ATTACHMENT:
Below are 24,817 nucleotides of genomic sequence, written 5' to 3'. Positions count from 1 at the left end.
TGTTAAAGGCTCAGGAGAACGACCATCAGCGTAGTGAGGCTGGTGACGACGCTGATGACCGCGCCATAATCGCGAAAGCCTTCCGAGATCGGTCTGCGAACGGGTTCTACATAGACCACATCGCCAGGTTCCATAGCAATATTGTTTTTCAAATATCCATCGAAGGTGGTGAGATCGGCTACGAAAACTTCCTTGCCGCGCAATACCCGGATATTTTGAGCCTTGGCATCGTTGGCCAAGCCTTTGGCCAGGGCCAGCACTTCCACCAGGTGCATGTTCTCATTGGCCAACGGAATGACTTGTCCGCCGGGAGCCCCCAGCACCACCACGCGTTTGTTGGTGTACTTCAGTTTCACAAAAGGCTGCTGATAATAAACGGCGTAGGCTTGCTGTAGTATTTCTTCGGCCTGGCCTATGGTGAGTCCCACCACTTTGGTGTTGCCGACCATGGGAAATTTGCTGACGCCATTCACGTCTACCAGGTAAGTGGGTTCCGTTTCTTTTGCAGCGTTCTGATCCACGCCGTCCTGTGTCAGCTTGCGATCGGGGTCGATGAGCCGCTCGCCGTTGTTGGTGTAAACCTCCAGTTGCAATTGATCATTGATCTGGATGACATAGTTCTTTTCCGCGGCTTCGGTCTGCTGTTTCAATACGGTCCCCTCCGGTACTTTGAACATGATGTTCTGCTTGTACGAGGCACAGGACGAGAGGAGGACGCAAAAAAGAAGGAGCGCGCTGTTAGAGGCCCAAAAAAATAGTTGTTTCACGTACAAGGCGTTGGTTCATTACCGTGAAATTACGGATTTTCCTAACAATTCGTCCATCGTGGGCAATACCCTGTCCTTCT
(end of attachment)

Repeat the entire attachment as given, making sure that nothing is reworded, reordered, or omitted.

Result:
Below are 24,817 nucleotides of genomic sequence, written 5' to 3'. Positions count from 1 at the left end.
TGTTAAAGGCTCAGGAGAACGACCATCAGCGTAGTGAGGCTGGTGACGACGCTGATGACCGCGCCATAATCGCGAAAGCCTTCCGAGATCGGTCTGCGAACGGGTTCTACATAGACCACATCGCCAGGTTCCATAGCAATATTGTTTTTCAAATATCCATCGAAGGTGGTGAGATCGGCTACGAAAACTTCCTTGCCGCGCAATACCCGGATATTTTGAGCCTTGGCATCGTTGGCCAAGCCTTTGGCCAGGGCCAGCACTTCCACCAGGTGCATGTTCTCATTGGCCAACGGAATGACTTGTCCGCCGGGAGCCCCCAGCACCACCACGCGTTTGTTGGTGTACTTCAGTTTCACAAAAGGCTGCTGATAATAAACGGCGTAGGCTTGCTGTAGTATTTCTTCGGCCTGGCCTATGGTGAGTCCCACCACTTTGGTGTTGCCGACCATGGGAAATTTGCTGACGCCATTCACGTCTACCAGGTAAGTGGGTTCCGTTTCTTTTGCAGCGTTCTGATCCACGCCGTCCTGTGTCAGCTTGCGATCGGGGTCGATGAGCCGCTCGCCGTTGTTGGTGTAAACCTCCAGTTGCAATTGATCATTGATCTGGATGACATAGTTCTTTTCCGCGGCTTCGGTCTGCTGTTTCAATACGGTCCCCTCCGGTACTTTGAACATGATGTTCTGCTTGTACGAGGCACAGGACGAGAGGAGGACGCAAAAAAGAAGGAGCGCGCTGTTAGAGGCCCAAAAAAATAGTTGTTTCACGTACAAGGCGTTGGTTCATTACCGTGAAATTACGGATTTTCCTAACAATTCGTCCATCGTGGGCAATACCCTGTCCTTCT